Dietary Fatigue

What is dietary fatigue?

I've often discussed the difficulty we all have in making healthy choices consistently, and the need to build a personal system that helps you make "the healthy choice" on a regular basis. Without this, most programs rely on willpower, and therefore eventually fail.

On the Sigma Nutrition Podcast, I heard a fascinating discussion with Gregg Slater. He is head of education at Lift the Bar, a company which educates fitness professionals, and a former PE teacher and Physical Training Instructor for the Royal Air Force.

This interview resonated with me as he focused on providing solutions for the decline in adherence, the ability to stick with a program, that invariable occurs over time. For weight loss, he called this dietary fatigue, and introduced the concept that:

  • Dietary Performance = Energy Deficit - Dietary Fatigue

That is, the result that you would see with your weight loss program is equal to the calorie deficit you intend to create minus the loss experienced by not being able to stay on the program. Looking for ways to reduce dietary fatigue would help to improve the results obtained.

Athletic training applied to weight loss

When high-level athletes train, think about someone training for the Tour de France or the Olympics, they often use a system called periodization. They don't do the same training day in and day out. Rather, they vary their training intensity day to day, week to week, and month to month. Periods of intense effort are balanced with times focused on recovery. This helps to keep the athlete's mind and body fresh and motivation high, and allows them to build to higher and higher levels of success.

Mr. Slater believes we can use this concept of periodization to help with weight loss. Rather than doing the same thing, every day, over a long period of time one would instead vary what is done each day and each week. Doing so could help to increase motivation when it was falling off, and hopefully allow for times to refresh the mind interspersed between more intense efforts of focused on weight loss.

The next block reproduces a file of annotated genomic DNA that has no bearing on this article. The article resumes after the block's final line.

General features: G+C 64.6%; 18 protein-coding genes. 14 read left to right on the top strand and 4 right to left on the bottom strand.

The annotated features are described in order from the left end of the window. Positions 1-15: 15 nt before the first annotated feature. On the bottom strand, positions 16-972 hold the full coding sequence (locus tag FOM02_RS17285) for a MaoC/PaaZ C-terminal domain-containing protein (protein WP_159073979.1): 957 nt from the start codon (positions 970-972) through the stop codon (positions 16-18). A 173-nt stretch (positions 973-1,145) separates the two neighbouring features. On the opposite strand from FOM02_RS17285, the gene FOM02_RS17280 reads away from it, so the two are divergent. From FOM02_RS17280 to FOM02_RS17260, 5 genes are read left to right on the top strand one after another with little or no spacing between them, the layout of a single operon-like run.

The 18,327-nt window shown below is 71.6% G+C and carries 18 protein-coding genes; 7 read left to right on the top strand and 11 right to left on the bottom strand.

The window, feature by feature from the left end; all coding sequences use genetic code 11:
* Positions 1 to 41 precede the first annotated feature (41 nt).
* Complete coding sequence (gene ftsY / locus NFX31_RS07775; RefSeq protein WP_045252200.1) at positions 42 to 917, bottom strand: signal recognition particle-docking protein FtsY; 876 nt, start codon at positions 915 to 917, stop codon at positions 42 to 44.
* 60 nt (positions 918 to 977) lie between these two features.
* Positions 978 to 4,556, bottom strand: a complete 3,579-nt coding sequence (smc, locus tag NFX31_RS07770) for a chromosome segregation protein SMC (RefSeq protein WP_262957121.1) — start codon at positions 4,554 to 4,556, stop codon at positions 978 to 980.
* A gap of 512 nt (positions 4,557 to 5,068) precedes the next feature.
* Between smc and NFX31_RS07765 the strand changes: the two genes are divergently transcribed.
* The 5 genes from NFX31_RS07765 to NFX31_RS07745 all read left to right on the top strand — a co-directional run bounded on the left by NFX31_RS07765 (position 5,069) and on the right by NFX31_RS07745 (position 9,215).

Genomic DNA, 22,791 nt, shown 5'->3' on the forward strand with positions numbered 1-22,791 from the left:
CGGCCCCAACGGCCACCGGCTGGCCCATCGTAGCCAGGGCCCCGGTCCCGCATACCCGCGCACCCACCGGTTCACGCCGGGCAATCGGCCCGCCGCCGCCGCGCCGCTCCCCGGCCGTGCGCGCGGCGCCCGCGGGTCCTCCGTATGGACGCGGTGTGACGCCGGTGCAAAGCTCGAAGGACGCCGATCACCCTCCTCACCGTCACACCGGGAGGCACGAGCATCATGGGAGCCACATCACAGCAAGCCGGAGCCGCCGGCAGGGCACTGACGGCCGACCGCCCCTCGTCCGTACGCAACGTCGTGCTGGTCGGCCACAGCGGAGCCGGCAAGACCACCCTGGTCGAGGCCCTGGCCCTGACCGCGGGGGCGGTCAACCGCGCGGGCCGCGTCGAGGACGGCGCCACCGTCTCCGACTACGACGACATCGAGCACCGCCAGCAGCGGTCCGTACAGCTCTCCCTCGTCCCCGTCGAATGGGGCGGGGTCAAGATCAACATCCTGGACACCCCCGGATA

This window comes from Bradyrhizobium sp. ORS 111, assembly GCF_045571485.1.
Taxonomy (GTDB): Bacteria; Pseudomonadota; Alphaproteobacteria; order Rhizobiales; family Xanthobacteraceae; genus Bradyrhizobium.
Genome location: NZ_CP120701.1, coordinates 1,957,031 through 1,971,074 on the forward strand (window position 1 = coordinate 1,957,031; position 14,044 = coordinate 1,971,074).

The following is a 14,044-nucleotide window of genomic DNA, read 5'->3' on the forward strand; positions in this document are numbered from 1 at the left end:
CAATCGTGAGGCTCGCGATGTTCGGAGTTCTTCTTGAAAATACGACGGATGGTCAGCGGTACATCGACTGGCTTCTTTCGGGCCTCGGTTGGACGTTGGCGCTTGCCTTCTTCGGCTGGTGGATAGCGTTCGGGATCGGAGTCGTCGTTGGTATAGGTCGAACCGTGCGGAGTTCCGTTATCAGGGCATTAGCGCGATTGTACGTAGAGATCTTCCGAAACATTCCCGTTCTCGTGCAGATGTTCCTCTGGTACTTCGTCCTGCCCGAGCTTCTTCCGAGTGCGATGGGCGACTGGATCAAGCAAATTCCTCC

Two Tips

Let's look at two ideas I thought would be relevant for those of you trying to lose weight:

  1. High vs. Low Days. Just like athletes have some days where their bodies just aren't responding, you might have days where your motivation to stick with your program is suffering, say because of stress or boredom. On those days an athlete might take an extra rest day or do an easy workout. For weight loss, a High Day (higher calorie day) would be a day where you focus on eating healthy but don't restrict calories as vigorously, for example allowing up to 1500 calories instead of 1000. (You may know I am not a fan of long-term calorie counting, so this might reflect an extra serving of the main dish at dinner and an extra snack during the day.)
    Low Days (low calorie days) would be days where you try to maintain your preferred calorie deficit, keeping intake below 1000 calories. You might find that having 2 High Days and 5 Low Days to use during the week, as you see fit, allows for more consistent weight loss than stubbornly trying to stick to the diet every day.

  2. Diet Breaks. I've been interested in how to help people when they get stuck, or plateau, in their weight loss efforts. Plateaus are very common and can be quite frustrating. A diet break is a time, say 2-3 weeks, where you stop trying to lose weight. Instead you would focus on maintaining the weight loss you've had, building healthy habits, and practicing "living in a body your current size." Simply focusing on being healthy and maintaining weight allows you to rebuild your mental freshness and energy until you are sufficiently recovered and ready for another push to lose weight.

This week

Could you use the concepts of High vs. Low Days to keep your motivation up during the week? What do you think of incorporating 2-3 week diet breaks interspersed with 8-10 week weight loss phases?

Perhaps you'll find something here useful, even simply knowing that everyone has trouble at some point in any program. I wish you a great week.


Dr. Topher Fox


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